Local Rieslings capture gold medals in France

John Christensen
These Seneca Lake Rieslings were the only North American Rieslings to be honored with gold medals at the Riesling du Monde” competition in Strasbourg, France.

At the  exclusive “Riesling du Monde” competition in Strasbourg, France earlier this month, five Finger Lakes wineries were selected as among the best Riesling producers in the world.

Gold medals were awarded to Anthony Road Wine Co.’s 2009 Dry Riesling ($15.99), Fox Run Vineyards’ 2008 Reserve Riesling ($30), and Belhurst Estate Winery’s 2009 Semi-Dry Riesling ($17.95). Silver medals were awarded to Red Tail Ridge Winery’s 2009 Semi-Dry Riesling ($15.95) and Keuka Lake Vineyards’ 2009 Dry Riesling, Evergreen Lek Vineyard ($20).

These are the only American wineries to bring home medals this year, and three of them happen to be in Yates County. Unlike many more promotional type competitions, “Riesling du Monde” only rewards the absolute top entrants with their medals.  More than two-thirds of the wines entered won none at all.  

2009 was a particularly difficult year for winemakers in the Finger Lakes, being the coolest growing season in a decade, according to Hans Walter-Peterson of Cornell Cooperative Extension. “It makes it difficult to find the balance between the fruit and acidity,” said Ann Martini, an owner of Anthony Road Wine Co. on the northwest side of Seneca Lake, “but Johannes Reinhardt (AR’s winemaker) is a master at that. The gold medal is a real tribute to him and his passion for winemaking.” Anthony Road has medalled at Riesling du Monde five years in a row. While Anthony Road’s 2009 Dry Riesling is sold out, they expect the 2010 vintage to be available by late May.

The appearance of the 2010 wines is a much anticipated event since the 2010 vintage is reputed to be the best in quality and yield in 20 years. According to Jim Trezise of the New York Wine and Grape Foundation, the harvest was early and the quality excellent. The Finger Lakes had ideal weather all year, resulting in a very early harvest, reducing the risk of a killing frost, and exceptional grape quality. Since “great wine is made in the vineyard,” this is likely to yield superb wines.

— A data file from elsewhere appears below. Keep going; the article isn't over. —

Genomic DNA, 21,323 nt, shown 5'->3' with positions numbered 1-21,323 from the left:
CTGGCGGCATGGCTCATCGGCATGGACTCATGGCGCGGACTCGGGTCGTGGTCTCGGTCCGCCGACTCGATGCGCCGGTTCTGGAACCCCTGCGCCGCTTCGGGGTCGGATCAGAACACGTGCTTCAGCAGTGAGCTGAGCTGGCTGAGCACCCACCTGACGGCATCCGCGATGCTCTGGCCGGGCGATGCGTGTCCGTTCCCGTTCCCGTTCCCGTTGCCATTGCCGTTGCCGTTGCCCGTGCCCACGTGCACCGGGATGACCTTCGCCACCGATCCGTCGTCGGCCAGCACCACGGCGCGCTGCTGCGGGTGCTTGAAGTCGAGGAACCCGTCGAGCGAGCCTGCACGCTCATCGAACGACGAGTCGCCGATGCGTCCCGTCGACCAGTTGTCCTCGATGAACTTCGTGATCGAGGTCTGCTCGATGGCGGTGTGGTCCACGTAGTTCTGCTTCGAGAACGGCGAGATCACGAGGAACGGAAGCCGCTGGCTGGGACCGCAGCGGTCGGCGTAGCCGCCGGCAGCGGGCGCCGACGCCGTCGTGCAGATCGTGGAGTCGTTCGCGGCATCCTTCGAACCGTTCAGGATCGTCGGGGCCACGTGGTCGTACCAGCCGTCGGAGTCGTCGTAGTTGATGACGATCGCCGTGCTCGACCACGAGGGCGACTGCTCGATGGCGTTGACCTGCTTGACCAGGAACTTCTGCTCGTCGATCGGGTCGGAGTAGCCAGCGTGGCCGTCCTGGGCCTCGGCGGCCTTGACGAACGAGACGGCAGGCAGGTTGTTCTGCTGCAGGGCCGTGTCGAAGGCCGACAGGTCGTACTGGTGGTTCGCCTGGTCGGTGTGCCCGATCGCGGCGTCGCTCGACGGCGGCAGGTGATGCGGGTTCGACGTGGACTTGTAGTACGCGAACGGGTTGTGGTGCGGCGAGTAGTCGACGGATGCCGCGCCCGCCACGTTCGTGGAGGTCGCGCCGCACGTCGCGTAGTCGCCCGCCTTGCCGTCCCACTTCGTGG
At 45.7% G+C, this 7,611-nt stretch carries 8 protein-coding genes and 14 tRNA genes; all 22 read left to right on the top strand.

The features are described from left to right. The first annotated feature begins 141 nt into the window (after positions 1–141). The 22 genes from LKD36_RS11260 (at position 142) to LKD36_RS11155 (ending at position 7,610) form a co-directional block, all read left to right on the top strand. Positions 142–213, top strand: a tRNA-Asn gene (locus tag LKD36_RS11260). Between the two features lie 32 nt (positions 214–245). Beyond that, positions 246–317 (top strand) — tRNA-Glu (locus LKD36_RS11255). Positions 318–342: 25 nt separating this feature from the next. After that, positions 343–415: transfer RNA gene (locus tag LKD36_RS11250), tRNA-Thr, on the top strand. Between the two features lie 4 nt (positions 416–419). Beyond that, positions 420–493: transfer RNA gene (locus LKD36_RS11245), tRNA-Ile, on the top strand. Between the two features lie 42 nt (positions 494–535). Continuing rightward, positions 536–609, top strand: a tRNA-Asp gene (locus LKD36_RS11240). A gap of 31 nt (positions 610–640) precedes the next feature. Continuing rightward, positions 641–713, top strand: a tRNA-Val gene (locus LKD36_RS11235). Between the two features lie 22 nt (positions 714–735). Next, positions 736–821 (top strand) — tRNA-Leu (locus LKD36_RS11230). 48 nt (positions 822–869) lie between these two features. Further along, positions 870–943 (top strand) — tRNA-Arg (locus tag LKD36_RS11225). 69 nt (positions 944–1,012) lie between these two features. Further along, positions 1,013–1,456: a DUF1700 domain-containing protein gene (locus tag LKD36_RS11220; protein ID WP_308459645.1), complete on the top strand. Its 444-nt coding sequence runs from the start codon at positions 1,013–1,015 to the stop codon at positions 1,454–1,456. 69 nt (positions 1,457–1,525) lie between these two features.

The terroir of the individual lakes and vineyards can have as much impact as the vintage. Keuka Lake Vineyards’ 2009 Dry Riesling has the distinct mineral tones for which the well-drained, gravelly, glacial soils on the southwest side of Keuka Lake are renowned. Owner Mel Goldman added, “You have to like drys to like this one. It has pronounced acids with a complex, lingering finish and pleasant, slightly floral aromas with a hint of ripe lime and honeydew melon.”

Red Tail Ridge on the northwest side of Seneca Lake, describes their 2009 Semi-Dry Riesling as having, “Aromas of nectarine and peach with faint notes of fennel seed, kiwi, citrus and gingered pears on the palate, followed by a citrus peel finish.”  

Belhurst has the distiction of winning gold in their very first year. Belhurst’s Rieslings are crafted by winemaker Tim Miller, one of the best in the business, with the help of a four-member tasting team including retail manager Kristine Fiorilla who describes their semi-dry as, “A true Riesling; well-balanced and very smooth with honey and fruit notes.”

Fox Run’s, “Reserve” is not a mere marketing idea. It is only produced in years when winemaker Peter Bell determines that the grapes of a particular block will yield an exceptional vintage, and in any of the different types Riesling can be made. The 2008 Reserve Riesling was a dry, with lots of acidity and fruit notes of kiwi, red berries, as well as jasmine. Their gold medal winner at the 2008 Riesling du Monde was the 2006 Reserve, a semi-dry. “Peter spends a lot more time with them. Wines are like children. You see their potential and you guide them along that path,” according to winery owner Scott Osborn.